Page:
UK makes dramatic U-turns on Huawei and 5G as it bans supply of equipments

The UK bans Huawei from supplying its network 5G kit
ES
Ernest Sunday

The government of the United Kingdom has confirmed the ban of Huawei company from supplying of 5G related equipment to Telecos. The ban results from the stiff sanction imposed on Huawei by the US, restricting them from its technologies.

Briefing the parliament UK's digital minister said that the new plan would restrict telcos from purchasing 5G kit from Huawei and ZTE is to install new network come at the end of the year. He added that any other Huawei kit has already been installed in the UK's 5G networks must be wiped out at the end of 2027.

The rule still yet to be approved as the order has not been presented to the Members of the Parliament in which they might disapprove on the long time frame for the removal of the already existing Huawei kits.

The telcos Bt has already warned on the quick removal of the existing Huawei kit saying it might cause mobile network out stages, generate high-security risk and also bring delay the upgrade of the UK's fibre broad bandwidth network.

The BT CEO Philip Jansen stressed that a longer time frame is needed to remove the existing Huawei 5G kit to fit in with the government expenses on the next network builds.

Dowden acknowledged that the new plan would cause a delay in the launching of UK's 5G networks but maintained that the government is prioritizing over financial consideration.

"Clearly, since January, the situation has changed. On the 15th of May, the US Department of Commerce announced that new sanctions had been imposed against Huawei through changes to the foreign direct product rules. This was a significant material change and one that we have to take into consideration," Dowden told the parliament.

"These sanctions are not the first attempt by the US to restrict Huawei's ability to supply equipment to 5G networks. They are, however, the first to have potentially severe impacts on Huawei's ability to supply new equipment in the United Kingdom. The new US measures restrict Huawei's abilities to produce important products using US technology or software."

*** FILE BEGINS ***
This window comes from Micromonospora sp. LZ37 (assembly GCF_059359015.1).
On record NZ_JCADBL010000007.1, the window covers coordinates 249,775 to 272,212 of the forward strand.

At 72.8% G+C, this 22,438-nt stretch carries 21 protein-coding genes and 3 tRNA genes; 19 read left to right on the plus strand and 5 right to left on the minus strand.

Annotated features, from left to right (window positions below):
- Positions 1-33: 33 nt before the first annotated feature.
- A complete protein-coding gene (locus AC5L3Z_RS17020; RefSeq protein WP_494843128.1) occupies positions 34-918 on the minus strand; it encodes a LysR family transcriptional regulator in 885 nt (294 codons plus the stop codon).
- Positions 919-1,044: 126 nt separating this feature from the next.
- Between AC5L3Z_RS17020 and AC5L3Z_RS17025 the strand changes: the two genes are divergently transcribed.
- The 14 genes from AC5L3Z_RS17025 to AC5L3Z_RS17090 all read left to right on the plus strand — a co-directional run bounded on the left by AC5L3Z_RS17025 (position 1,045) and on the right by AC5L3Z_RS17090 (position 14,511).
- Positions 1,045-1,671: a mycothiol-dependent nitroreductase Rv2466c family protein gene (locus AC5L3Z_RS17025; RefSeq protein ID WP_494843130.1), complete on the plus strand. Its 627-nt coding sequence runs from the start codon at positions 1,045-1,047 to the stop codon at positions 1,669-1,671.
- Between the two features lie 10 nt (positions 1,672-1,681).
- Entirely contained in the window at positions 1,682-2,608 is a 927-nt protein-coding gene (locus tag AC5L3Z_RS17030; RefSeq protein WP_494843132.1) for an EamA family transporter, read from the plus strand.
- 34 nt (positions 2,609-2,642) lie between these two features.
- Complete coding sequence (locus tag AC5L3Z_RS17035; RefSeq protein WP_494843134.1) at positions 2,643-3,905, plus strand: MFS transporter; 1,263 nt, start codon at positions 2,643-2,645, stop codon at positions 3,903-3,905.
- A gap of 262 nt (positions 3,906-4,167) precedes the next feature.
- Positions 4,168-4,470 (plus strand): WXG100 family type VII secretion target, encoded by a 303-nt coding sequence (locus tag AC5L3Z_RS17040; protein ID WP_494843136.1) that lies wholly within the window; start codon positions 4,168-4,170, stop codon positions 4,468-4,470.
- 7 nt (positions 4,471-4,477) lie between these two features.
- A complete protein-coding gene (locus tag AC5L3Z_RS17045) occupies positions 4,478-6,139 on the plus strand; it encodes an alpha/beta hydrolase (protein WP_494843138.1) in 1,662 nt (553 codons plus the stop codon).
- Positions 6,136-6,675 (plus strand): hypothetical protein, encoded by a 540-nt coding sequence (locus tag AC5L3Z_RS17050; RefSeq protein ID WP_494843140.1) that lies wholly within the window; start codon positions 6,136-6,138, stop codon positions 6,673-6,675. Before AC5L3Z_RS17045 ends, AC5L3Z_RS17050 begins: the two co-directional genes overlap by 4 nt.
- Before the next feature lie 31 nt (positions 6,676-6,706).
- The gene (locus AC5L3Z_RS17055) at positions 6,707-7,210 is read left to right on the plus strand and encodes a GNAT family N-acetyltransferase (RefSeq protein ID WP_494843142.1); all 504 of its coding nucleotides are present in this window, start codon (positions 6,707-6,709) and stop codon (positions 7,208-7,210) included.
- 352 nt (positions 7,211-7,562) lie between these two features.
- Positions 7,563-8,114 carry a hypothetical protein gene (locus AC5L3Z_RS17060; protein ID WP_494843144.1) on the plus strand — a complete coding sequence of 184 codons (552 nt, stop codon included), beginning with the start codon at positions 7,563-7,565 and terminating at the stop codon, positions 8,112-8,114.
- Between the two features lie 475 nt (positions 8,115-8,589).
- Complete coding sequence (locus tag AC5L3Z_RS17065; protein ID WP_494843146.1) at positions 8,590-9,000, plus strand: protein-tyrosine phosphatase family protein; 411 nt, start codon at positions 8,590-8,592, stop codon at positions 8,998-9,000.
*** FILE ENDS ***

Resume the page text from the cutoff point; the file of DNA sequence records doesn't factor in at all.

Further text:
Dowden stated that after looking into the US sanction on the Huawei company, the UK's Cyber Security Center has decided to change their security assessment. He said that the government would publish a review of the advice that pushed to the U-turn.

"Given the uncertainty, this creates around Huawei's supply chain the UK can no longer be confident it will be able to guarantee the security of future Huawei 5G equipment affected by the change in US foreign direct product rules," Dowden stated.

Earlier, the telecom security bill has already scheduled to be introduced before the summer break, but it has further been delayed due to change to the new plan. The initial cost for the project has been increased with an additional half a billion making it £2BN according to Dowden.

"We have not taken this decision lightly, and I must be frank about the consequences for every constituency in this country," he said. "This will delay our rollout of 5G. Our decisions in January had already set back that rollout by a year and cost up to a billion pounds. Today's decision to ban the procurement of new Huawei 5G equipment from the end of this year will delay the rollout by a further year and will add up to half a billion pounds to costs."

He also warned on the risk of shortening the time frame for the removal of the already existing Huawei kit.

"This will have real consequences for the connections on which all our connections relay," "The shorter we make the timetable for removal the greater the risk of actual disruption to mobile networks," he said.

Dowden is already facing a lot of question from the opposition politicians as the plan is quite different from the former plan in the regime of Boris Johnson.

Shadow digital minister Chi Onwurah has stated the UK's network is already shattered and has called on different stakeholders and the task force to provide a way solving the issue.

"This entire saga has shown that the government cannot sort this mess out on their own," she said. "We need a task force of industry representatives, academics, startups, regional government and regulators to develop a plan which delivers a UK [5G] network capability and mobile security network in the shortest possible time frame."

To avoid delay in their 5G implementation UK is already looking for an alternative for the supply of the 5G kit, Dowden said they would go into discussion with other vendors.

"Given there is only one other appropriate scale vendor for full-fibre equipment, we are going to embark on a short technical consultation with operators to understand their supply chain alternatives. So that we can avoid unnecessary delays to our Gigabit ambitions and prevent significant resilience risks," he said.

Dowden added that the UK government is looking into getting support from other countries of the world for diversification.

"We are already engaging extensively with operators and vendors and governments around the world about supporting and accelerating the process of diversification. We recognize that this is a global issue that requires international collaboration to deliver a lasting solution, so we're working with our Five Eyes partners and our friends around the world to bring together a coalition to deliver our shared goals," he added.

We've reached out to Huawei for comment.

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